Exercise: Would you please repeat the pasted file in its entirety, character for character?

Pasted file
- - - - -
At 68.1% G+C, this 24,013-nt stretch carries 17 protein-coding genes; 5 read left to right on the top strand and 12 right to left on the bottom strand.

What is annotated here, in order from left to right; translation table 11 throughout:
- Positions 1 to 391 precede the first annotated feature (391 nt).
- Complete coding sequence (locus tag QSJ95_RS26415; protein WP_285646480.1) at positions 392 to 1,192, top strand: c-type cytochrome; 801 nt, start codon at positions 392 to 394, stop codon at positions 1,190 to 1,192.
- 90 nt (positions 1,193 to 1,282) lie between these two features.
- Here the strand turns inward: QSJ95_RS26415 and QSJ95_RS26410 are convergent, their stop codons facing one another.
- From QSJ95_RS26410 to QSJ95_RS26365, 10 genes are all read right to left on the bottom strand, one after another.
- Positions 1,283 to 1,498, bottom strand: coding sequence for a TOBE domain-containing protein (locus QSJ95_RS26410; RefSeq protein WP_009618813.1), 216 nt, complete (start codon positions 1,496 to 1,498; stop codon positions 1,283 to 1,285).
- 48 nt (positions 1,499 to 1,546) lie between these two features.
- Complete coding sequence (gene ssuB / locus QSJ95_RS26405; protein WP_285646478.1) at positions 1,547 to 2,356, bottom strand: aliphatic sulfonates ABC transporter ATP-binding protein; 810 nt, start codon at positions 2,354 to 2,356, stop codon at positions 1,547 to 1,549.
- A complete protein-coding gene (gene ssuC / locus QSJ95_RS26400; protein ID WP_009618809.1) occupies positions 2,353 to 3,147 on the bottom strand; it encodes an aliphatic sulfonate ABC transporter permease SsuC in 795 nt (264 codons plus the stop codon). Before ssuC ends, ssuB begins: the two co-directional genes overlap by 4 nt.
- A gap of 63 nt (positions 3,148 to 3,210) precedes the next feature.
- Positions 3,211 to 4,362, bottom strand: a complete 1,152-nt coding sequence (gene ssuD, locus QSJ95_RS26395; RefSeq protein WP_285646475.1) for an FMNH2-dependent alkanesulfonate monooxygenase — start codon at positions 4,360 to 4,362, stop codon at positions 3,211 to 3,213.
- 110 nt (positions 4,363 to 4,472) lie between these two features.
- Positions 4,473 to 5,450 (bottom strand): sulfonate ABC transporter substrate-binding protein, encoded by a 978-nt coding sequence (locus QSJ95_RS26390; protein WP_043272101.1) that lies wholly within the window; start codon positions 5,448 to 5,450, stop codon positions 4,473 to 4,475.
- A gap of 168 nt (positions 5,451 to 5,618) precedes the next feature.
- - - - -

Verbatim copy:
At 68.1% G+C, this 24,013-nt stretch carries 17 protein-coding genes; 5 read left to right on the top strand and 12 right to left on the bottom strand.

What is annotated here, in order from left to right; translation table 11 throughout:
- Positions 1 to 391 precede the first annotated feature (391 nt).
- Complete coding sequence (locus tag QSJ95_RS26415; protein WP_285646480.1) at positions 392 to 1,192, top strand: c-type cytochrome; 801 nt, start codon at positions 392 to 394, stop codon at positions 1,190 to 1,192.
- 90 nt (positions 1,193 to 1,282) lie between these two features.
- Here the strand turns inward: QSJ95_RS26415 and QSJ95_RS26410 are convergent, their stop codons facing one another.
- From QSJ95_RS26410 to QSJ95_RS26365, 10 genes are all read right to left on the bottom strand, one after another.
- Positions 1,283 to 1,498, bottom strand: coding sequence for a TOBE domain-containing protein (locus QSJ95_RS26410; RefSeq protein WP_009618813.1), 216 nt, complete (start codon positions 1,496 to 1,498; stop codon positions 1,283 to 1,285).
- 48 nt (positions 1,499 to 1,546) lie between these two features.
- Complete coding sequence (gene ssuB / locus QSJ95_RS26405; protein WP_285646478.1) at positions 1,547 to 2,356, bottom strand: aliphatic sulfonates ABC transporter ATP-binding protein; 810 nt, start codon at positions 2,354 to 2,356, stop codon at positions 1,547 to 1,549.
- A complete protein-coding gene (gene ssuC / locus QSJ95_RS26400; protein ID WP_009618809.1) occupies positions 2,353 to 3,147 on the bottom strand; it encodes an aliphatic sulfonate ABC transporter permease SsuC in 795 nt (264 codons plus the stop codon). Before ssuC ends, ssuB begins: the two co-directional genes overlap by 4 nt.
- A gap of 63 nt (positions 3,148 to 3,210) precedes the next feature.
- Positions 3,211 to 4,362, bottom strand: a complete 1,152-nt coding sequence (gene ssuD, locus QSJ95_RS26395; RefSeq protein WP_285646475.1) for an FMNH2-dependent alkanesulfonate monooxygenase — start codon at positions 4,360 to 4,362, stop codon at positions 3,211 to 3,213.
- 110 nt (positions 4,363 to 4,472) lie between these two features.
- Positions 4,473 to 5,450 (bottom strand): sulfonate ABC transporter substrate-binding protein, encoded by a 978-nt coding sequence (locus QSJ95_RS26390; protein WP_043272101.1) that lies wholly within the window; start codon positions 5,448 to 5,450, stop codon positions 4,473 to 4,475.
- A gap of 168 nt (positions 5,451 to 5,618) precedes the next feature.